The next day, we went to Niagara Falls. We had booked a tour that was gonna pick us up in the morning, and we were expecting it to be a bus — instead it was a black stretch limousine, with only three other people! Traveling far outside the peak season does have its advantages sometimes! The falls themselves are amazing, especially the ones on the Canadian side (the Niagara river separates Canada and the US, and there are two falls next to each other, separated by an island that belongs to the US). The Canadian falls are shaped like a horseshoe, and enormous amounts of water are thundering down so that the falls are always covered in a cloud of mist. With temperatures well below freezing, that meant that all the trees and plants in the proximity were covered with a thick layer of ice — quite an amazing sight! After the falls, we went to the small and cute (albeit somewhat touristy) town of Niagara-on-the-Lake, which actually was the first capital of Upper Canada (which now is Ontario) in the late 1700s. After we spent some time walking around the streets there (and getting a hot tea to warm ourselves up), we then as the last stop of our tour went to a winery, where we tasted some of the local wine, especially the ice wine which the region is famous for. In the evening after the tour, we went for dinner with some INSEAD students who are now in Toronto — which was great fun.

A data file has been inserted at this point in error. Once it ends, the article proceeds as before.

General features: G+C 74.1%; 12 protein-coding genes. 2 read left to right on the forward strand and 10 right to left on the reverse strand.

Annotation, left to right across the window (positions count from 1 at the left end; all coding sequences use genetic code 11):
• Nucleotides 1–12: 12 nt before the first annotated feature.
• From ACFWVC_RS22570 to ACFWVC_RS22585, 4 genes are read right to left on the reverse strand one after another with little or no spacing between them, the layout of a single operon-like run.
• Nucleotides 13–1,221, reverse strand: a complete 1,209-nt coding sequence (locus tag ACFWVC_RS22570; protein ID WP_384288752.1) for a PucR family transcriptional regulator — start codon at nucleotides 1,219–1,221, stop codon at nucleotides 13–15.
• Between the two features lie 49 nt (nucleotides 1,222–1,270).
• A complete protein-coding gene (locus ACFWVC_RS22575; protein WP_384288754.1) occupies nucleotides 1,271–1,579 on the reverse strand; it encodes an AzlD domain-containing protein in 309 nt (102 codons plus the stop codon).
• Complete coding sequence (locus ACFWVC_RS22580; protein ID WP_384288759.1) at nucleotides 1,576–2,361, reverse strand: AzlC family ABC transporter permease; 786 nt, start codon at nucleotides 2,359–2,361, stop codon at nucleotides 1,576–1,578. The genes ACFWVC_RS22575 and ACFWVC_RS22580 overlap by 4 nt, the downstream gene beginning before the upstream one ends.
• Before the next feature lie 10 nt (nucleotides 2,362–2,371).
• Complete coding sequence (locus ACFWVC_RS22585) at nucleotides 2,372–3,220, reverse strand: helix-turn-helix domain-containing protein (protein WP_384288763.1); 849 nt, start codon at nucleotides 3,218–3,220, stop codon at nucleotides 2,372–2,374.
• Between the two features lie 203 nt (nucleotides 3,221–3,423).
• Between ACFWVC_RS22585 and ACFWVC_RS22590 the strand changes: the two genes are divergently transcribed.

Starting Thursday evening and running all through Friday, we had a big snow storm, which meant that we spent most of the time just relaxing in the hotel. By Saturday, when we were supposed to fly out to Boston, the storm had left Toronto… but collided with another one in the north east of the US to form the massive blizzard “Nemo”, which hit especially Boston really hard. Of course, our flight got cancelled, but we also thought that it simply might not be a good idea to fly there even a day later when probably the city would still be cleaning up the damage and potentially be without power or public transport. So instead — we ended up going back to Washington because we found a cheap flight. In Washington, we basically only spent the night, to then on the next day go back to my relatives in Chadd’s Ford, PA. In effect, instead of our planned five-city loop we ended up retracing a four-city itinerary, since after Chadd’s Ford we will go back to NYC and fly back out to Germany from there.